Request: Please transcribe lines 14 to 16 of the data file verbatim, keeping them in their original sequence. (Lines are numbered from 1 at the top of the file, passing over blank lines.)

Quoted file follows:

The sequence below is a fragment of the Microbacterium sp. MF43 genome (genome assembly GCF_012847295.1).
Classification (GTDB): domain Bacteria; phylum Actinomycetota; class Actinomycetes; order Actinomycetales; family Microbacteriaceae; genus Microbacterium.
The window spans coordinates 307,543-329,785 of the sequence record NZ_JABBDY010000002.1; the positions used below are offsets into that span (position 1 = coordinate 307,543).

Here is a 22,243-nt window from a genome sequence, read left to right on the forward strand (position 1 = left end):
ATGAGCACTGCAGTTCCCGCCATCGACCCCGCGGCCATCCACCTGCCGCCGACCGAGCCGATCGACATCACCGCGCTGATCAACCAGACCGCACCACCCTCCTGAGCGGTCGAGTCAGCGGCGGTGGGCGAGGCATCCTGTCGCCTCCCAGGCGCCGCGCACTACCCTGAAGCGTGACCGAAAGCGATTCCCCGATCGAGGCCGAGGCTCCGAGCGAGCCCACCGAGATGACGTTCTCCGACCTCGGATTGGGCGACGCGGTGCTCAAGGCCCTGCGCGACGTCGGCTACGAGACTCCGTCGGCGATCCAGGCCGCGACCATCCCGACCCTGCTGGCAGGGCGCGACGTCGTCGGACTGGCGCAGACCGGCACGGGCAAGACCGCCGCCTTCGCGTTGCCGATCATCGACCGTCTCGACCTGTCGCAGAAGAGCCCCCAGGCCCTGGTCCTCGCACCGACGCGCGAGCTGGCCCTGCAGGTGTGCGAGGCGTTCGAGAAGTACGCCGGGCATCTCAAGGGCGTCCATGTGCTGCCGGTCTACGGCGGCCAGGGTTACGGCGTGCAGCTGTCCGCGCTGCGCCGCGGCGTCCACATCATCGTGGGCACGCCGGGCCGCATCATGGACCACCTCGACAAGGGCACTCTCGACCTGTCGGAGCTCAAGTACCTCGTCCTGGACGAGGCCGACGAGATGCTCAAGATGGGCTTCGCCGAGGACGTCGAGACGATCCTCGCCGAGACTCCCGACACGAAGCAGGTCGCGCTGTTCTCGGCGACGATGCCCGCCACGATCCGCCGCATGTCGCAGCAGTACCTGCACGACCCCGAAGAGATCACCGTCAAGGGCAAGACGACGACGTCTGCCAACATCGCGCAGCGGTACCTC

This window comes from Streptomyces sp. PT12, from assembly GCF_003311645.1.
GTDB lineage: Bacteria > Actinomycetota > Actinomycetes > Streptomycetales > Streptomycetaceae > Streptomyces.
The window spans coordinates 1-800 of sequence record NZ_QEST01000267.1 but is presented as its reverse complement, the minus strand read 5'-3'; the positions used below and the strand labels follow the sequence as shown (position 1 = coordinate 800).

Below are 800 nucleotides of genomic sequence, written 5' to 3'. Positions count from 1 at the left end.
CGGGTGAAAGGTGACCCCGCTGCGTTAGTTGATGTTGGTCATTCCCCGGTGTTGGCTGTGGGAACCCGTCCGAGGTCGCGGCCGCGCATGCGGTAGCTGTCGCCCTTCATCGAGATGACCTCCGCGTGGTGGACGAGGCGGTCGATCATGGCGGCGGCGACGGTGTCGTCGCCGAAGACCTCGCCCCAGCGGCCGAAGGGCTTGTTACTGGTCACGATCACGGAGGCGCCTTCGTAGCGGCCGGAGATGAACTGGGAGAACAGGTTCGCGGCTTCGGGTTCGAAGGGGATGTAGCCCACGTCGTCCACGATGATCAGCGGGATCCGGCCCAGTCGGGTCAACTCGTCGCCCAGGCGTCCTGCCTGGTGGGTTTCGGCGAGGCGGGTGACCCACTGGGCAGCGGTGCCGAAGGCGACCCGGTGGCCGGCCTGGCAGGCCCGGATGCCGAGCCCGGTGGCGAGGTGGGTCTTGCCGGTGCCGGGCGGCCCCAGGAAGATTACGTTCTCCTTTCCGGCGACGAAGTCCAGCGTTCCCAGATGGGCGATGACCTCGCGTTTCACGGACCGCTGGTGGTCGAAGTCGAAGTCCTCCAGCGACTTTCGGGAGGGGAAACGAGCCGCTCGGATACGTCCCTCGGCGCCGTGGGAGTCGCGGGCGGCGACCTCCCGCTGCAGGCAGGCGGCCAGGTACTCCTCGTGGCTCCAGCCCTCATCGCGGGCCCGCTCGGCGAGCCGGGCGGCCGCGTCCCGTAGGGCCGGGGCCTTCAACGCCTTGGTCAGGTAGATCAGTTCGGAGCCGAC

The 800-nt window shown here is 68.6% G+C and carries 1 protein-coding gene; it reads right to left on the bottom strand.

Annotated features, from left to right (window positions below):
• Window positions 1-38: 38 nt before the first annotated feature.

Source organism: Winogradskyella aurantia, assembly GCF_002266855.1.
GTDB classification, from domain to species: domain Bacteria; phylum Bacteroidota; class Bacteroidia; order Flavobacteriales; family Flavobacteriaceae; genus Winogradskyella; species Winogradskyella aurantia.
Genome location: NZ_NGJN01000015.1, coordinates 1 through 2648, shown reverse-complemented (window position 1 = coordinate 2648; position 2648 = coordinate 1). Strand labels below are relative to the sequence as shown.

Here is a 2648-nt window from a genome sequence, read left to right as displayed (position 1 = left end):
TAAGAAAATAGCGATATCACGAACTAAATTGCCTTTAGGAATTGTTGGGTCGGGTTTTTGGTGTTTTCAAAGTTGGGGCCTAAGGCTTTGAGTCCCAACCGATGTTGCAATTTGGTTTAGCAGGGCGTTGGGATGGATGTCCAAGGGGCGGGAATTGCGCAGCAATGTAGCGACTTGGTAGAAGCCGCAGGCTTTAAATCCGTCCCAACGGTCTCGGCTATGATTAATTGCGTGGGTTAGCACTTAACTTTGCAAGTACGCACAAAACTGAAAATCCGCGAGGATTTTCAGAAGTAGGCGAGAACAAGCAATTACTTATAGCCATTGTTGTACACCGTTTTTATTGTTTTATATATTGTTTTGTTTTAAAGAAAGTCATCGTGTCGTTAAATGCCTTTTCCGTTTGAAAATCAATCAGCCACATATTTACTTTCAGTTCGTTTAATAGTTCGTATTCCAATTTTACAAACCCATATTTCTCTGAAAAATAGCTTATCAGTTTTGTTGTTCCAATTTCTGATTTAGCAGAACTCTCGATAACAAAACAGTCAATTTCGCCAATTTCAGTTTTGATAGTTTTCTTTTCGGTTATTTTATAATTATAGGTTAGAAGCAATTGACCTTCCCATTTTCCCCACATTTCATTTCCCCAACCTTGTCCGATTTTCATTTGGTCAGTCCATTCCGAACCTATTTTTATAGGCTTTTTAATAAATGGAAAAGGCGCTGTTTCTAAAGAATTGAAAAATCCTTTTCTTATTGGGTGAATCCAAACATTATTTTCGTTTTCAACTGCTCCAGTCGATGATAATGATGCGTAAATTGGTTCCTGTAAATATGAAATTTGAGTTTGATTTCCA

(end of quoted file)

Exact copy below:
Source organism: Winogradskyella aurantia, assembly GCF_002266855.1.
GTDB classification, from domain to species: domain Bacteria; phylum Bacteroidota; class Bacteroidia; order Flavobacteriales; family Flavobacteriaceae; genus Winogradskyella; species Winogradskyella aurantia.
Genome location: NZ_NGJN01000015.1, coordinates 1 through 2648, shown reverse-complemented (window position 1 = coordinate 2648; position 2648 = coordinate 1). Strand labels below are relative to the sequence as shown.